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Dusky-Footed Woodrat Abundance in Different-Aged Forests in Northwestern California

Howard F. Sakai and Barry R. Noon
The Journal of Wildlife Management
Vol. 57, No. 2 (Apr., 1993), pp. 373-382
Published by: Wiley on behalf of the Wildlife Society
DOI: 10.2307/3809436
Stable URL: http://www.jstor.org/stable/3809436
Page Count: 10
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Dusky-Footed Woodrat Abundance in Different-Aged Forests in Northwestern California
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Abstract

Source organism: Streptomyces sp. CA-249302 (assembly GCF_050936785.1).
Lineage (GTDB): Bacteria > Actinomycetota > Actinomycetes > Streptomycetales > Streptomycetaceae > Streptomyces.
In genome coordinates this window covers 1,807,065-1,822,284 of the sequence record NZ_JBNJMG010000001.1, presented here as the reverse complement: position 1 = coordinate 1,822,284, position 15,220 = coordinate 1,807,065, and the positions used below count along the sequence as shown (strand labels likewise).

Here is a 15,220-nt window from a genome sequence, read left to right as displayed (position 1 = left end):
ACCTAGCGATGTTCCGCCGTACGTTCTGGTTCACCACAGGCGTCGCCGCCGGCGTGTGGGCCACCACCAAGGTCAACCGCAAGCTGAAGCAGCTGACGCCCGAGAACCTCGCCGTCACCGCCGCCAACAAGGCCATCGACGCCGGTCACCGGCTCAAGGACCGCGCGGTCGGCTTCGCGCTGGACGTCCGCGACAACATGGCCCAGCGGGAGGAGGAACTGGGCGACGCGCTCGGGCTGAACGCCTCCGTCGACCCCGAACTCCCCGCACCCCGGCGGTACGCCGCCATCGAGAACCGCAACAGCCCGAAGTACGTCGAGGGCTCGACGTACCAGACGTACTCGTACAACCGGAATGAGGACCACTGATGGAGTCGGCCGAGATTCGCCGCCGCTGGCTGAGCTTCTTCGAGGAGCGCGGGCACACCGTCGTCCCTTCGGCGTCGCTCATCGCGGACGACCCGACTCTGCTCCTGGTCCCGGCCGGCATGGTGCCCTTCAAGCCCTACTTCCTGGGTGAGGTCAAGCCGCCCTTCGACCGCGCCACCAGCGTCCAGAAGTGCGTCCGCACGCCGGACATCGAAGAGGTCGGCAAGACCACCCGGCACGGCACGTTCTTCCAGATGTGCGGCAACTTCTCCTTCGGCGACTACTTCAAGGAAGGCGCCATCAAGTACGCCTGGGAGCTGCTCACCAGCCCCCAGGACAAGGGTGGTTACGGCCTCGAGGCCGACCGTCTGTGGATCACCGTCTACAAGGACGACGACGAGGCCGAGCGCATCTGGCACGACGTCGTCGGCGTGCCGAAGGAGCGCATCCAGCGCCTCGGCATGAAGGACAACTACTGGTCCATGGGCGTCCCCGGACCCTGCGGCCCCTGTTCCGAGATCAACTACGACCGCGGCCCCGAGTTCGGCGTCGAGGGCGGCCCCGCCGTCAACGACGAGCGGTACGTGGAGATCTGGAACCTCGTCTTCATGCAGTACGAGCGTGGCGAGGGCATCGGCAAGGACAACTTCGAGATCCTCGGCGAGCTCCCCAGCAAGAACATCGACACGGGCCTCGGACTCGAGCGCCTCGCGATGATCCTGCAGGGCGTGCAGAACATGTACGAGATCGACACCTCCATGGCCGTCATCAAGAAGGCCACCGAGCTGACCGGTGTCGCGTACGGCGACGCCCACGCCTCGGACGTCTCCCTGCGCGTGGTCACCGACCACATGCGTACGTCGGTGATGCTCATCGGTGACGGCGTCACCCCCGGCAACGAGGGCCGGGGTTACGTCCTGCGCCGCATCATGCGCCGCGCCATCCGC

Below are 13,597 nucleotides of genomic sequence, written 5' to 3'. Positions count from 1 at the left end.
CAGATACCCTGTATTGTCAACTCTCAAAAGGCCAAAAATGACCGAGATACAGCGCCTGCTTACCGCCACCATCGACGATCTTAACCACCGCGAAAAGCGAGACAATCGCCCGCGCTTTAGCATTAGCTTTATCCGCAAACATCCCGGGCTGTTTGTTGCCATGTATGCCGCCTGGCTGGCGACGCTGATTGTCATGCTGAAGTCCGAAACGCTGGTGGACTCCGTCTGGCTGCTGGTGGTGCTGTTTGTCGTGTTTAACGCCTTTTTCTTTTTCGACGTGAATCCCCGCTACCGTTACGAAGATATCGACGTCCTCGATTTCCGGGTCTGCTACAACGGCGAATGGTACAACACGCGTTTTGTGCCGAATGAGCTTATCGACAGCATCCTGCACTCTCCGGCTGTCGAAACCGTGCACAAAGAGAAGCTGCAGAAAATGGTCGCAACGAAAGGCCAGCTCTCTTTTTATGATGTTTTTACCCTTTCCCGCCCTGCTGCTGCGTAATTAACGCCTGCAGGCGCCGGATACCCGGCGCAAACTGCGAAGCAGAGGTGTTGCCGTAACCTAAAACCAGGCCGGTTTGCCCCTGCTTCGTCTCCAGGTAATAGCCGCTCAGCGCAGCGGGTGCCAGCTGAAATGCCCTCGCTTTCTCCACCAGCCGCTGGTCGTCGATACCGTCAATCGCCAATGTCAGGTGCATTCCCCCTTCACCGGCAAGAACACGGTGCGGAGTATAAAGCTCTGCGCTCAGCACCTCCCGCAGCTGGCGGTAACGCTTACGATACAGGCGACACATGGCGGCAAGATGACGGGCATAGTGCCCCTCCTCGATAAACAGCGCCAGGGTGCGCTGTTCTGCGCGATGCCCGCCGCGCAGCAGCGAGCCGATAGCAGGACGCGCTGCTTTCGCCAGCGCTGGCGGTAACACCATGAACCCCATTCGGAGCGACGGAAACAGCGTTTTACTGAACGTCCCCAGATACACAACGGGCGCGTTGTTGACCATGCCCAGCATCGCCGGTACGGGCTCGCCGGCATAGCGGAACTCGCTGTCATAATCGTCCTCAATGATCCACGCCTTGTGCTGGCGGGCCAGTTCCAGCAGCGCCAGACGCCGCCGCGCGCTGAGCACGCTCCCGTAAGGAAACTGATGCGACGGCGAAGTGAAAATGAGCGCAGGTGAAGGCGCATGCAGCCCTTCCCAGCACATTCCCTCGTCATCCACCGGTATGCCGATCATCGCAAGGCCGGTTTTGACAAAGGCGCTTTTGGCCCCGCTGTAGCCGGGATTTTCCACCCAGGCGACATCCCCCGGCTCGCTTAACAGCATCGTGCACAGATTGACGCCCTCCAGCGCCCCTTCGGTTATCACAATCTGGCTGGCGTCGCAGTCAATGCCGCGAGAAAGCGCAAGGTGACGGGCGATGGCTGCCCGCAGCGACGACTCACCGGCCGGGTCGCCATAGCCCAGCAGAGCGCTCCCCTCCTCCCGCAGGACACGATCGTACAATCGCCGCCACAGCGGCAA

Because dusky-footed woodrats (Neotoma fuscipes) are important prey species of northern spotted owls (Strix occidentalis caurina), we estimated their abundance in Douglas-fir (Pseudotsuga menziesii)/tanoak (Lithocarpus densiflora) forests of different ages in northwestern California. We surveyed and trapped woodrats in 6-8 stands in each of 5 seral stages during the summers of 1988-90. We used belt transects to compute nest density, and livetrapped at nest sites to estimate woodrat numbers per nest. Combining these 2 sources of information provided an estimate of woodrat densities, which were highest in sapling/brushy poletimber stands, followed by seedling/shrub and large old-growth stands. Woodrats were not found in small sawtimber stands and rarely occurred in large sawtimber stands. Because of within- and among-stand heterogeneity in woodrat abundance, the combined method may provide a more reliable estimate of woodrat abundance within a seral stage than live trapping on a grid. Because woodrats cross ecotonal boundaries, sapling/brushy poletimber stands adjacent to mature and old-growth Douglas-fir/tanoak forests may be source areas for woodrats preyed upon by northern spotted owls. Our data suggest that adopting specific silvicultural procedures that provide source areas for woodrats adjacent to suitable spotted owl habitat may directly benefit spotted owl populations; we recommend that specific hypotheses regarding these procedures be tested.

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